Q-2. Match the columns.

Column A Column B
(a) Voluntary or skeletal muscles (i) Anaerobic respiration
(b) Trachea (ii) Lactic acid
(c) Ethyl alcohol (iii) Transports CO2
(d) Carbonic acid (iv) C-shaped
(e) Epiglottis (v) Valve on entry point of larynx

Answer:

Column A Column B
(a) Voluntary or skeletal muscles (v) Valve on entry point of larynx
(b) Trachea (iv) C-shaped
(c) Ethyl alcohol (i) Anaerobic respiration
(d) Carbonic acid (ii) Lactic acid
(e) Epiglottis (iii) Transports CO2

 

Q-3. Differentiate between the following:

(a) Trachea and bronchiole

Ans- The main difference between trachea and bronchi is that the trachea is the airway that connects the larynx to the bronchi whereas the bronchi are the two branching airways that lead to the lungs. … Trachea and bronchi are the two type of airways that lead to the lungs

(b) Respiratory bronchiole and alveoli

Ans-our bronchioles are some of the smallest airways in your lungs. Inhaled air passes through tiny ducts from the bronchioles into elastic air sacs (alveoli). The alveoli are surrounded by the alveolar-capillary membrane, which normally prevents liquid in the capillaries from entering the air sacs.

(c) Inhaled and exhaled air

Ans-

Gas exchange takes place by diffusion in the alveoli within the lungs. As a result the composition of inhaled and exhaled air is different.

Gas % in inhaled air % in exhaled air
Oxygen 21 16
Carbon dioxide 0.04 4
Nitrogen 79 79

(d) Final products of aerobic and anaerobic respiration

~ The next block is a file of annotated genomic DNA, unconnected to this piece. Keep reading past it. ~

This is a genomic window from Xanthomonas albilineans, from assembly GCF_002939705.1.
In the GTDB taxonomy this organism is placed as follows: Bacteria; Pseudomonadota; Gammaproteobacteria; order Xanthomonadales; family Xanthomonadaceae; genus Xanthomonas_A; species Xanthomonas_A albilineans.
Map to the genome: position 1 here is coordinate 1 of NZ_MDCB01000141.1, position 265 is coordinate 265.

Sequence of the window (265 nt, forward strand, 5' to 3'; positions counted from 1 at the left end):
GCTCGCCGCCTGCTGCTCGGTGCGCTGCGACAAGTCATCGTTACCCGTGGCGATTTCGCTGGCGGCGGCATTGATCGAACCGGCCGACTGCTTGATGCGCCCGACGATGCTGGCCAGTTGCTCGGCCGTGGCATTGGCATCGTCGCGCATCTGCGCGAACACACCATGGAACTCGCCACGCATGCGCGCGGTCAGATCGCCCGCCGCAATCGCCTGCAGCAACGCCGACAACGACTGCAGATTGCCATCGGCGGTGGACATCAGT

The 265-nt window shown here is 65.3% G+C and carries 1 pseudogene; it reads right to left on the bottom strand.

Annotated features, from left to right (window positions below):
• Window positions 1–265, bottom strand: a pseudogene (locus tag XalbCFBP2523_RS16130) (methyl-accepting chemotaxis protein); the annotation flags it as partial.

Ans- Aerobic respiration takes place in presence of oxygen; whereas anaerobic respiration takes place in absence of oxygen. Carbon dioxide and water are the end products of aerobic respiration, while alcohol is the end product of anaerobic respiration

(e) External and internal respiration

Ans- The main difference between internal respiration and external respiration is that internal respiration refers to the gas exchange across the respiratory membrane in the metabolizing tissues whereas external respiration refers to the gas exchange across the respiratory membrane of lungs

(f) Anaerobic respiration in plants and animals

Ans:-The key difference between anaerobic respiration in plants and animals is that the end products in the anaerobic respiration of plants are ethanol and carbon dioxide, while the end product in the anaerobic respiration of animals is lactic acid


C. Long Answer Type Questions (Page 162)

(Ch-14 Respiration System Srijan ICSE Class-9 Biology Solutions )

Q-1. How is inspiration and expiration of air brought about in man?

Ans:-Contraction and relaxation of the diaphragm and intercostals muscles (found between the ribs) cause most of the pressure changes that result in inspiration and expiration. These muscle movements and subsequent pressure changes cause air to either rush in or be forced out of the lungs

Q-2. Answer the following questions about exhaled air with the help of given table:

………….

Ans-

Name of the gas % composition of air
Inhaled      Exhaled
1. Oxygen 20.95        16.00
2. Carbon dioxide 0.04          4.00
3. Water vapour 1.25          3.99